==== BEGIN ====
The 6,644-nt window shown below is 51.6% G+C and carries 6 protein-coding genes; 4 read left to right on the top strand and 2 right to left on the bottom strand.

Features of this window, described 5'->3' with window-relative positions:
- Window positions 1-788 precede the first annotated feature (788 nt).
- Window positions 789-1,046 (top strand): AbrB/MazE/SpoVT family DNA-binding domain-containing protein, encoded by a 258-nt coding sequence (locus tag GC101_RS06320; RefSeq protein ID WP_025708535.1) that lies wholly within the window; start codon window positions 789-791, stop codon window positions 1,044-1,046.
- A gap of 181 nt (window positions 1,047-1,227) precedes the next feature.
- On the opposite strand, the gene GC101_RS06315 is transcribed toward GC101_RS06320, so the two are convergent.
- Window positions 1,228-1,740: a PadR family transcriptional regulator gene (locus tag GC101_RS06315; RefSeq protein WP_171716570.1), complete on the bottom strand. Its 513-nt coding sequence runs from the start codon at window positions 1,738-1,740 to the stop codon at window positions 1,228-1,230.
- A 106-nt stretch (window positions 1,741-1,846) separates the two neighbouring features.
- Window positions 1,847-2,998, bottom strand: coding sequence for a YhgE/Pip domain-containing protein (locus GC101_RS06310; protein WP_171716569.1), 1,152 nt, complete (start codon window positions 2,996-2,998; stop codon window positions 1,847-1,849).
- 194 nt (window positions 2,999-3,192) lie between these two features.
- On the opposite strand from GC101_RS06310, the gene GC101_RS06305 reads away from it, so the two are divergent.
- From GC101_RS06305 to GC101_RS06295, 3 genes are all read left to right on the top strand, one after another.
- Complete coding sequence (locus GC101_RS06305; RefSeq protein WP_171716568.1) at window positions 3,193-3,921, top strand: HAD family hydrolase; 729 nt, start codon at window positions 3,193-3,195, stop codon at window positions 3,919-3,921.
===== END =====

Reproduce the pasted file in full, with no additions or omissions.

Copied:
The 6,644-nt window shown below is 51.6% G+C and carries 6 protein-coding genes; 4 read left to right on the top strand and 2 right to left on the bottom strand.

Features of this window, described 5'->3' with window-relative positions:
- Window positions 1-788 precede the first annotated feature (788 nt).
- Window positions 789-1,046 (top strand): AbrB/MazE/SpoVT family DNA-binding domain-containing protein, encoded by a 258-nt coding sequence (locus tag GC101_RS06320; RefSeq protein ID WP_025708535.1) that lies wholly within the window; start codon window positions 789-791, stop codon window positions 1,044-1,046.
- A gap of 181 nt (window positions 1,047-1,227) precedes the next feature.
- On the opposite strand, the gene GC101_RS06315 is transcribed toward GC101_RS06320, so the two are convergent.
- Window positions 1,228-1,740: a PadR family transcriptional regulator gene (locus tag GC101_RS06315; RefSeq protein WP_171716570.1), complete on the bottom strand. Its 513-nt coding sequence runs from the start codon at window positions 1,738-1,740 to the stop codon at window positions 1,228-1,230.
- A 106-nt stretch (window positions 1,741-1,846) separates the two neighbouring features.
- Window positions 1,847-2,998, bottom strand: coding sequence for a YhgE/Pip domain-containing protein (locus GC101_RS06310; protein WP_171716569.1), 1,152 nt, complete (start codon window positions 2,996-2,998; stop codon window positions 1,847-1,849).
- 194 nt (window positions 2,999-3,192) lie between these two features.
- On the opposite strand from GC101_RS06310, the gene GC101_RS06305 reads away from it, so the two are divergent.
- From GC101_RS06305 to GC101_RS06295, 3 genes are all read left to right on the top strand, one after another.
- Complete coding sequence (locus GC101_RS06305; RefSeq protein WP_171716568.1) at window positions 3,193-3,921, top strand: HAD family hydrolase; 729 nt, start codon at window positions 3,193-3,195, stop codon at window positions 3,919-3,921.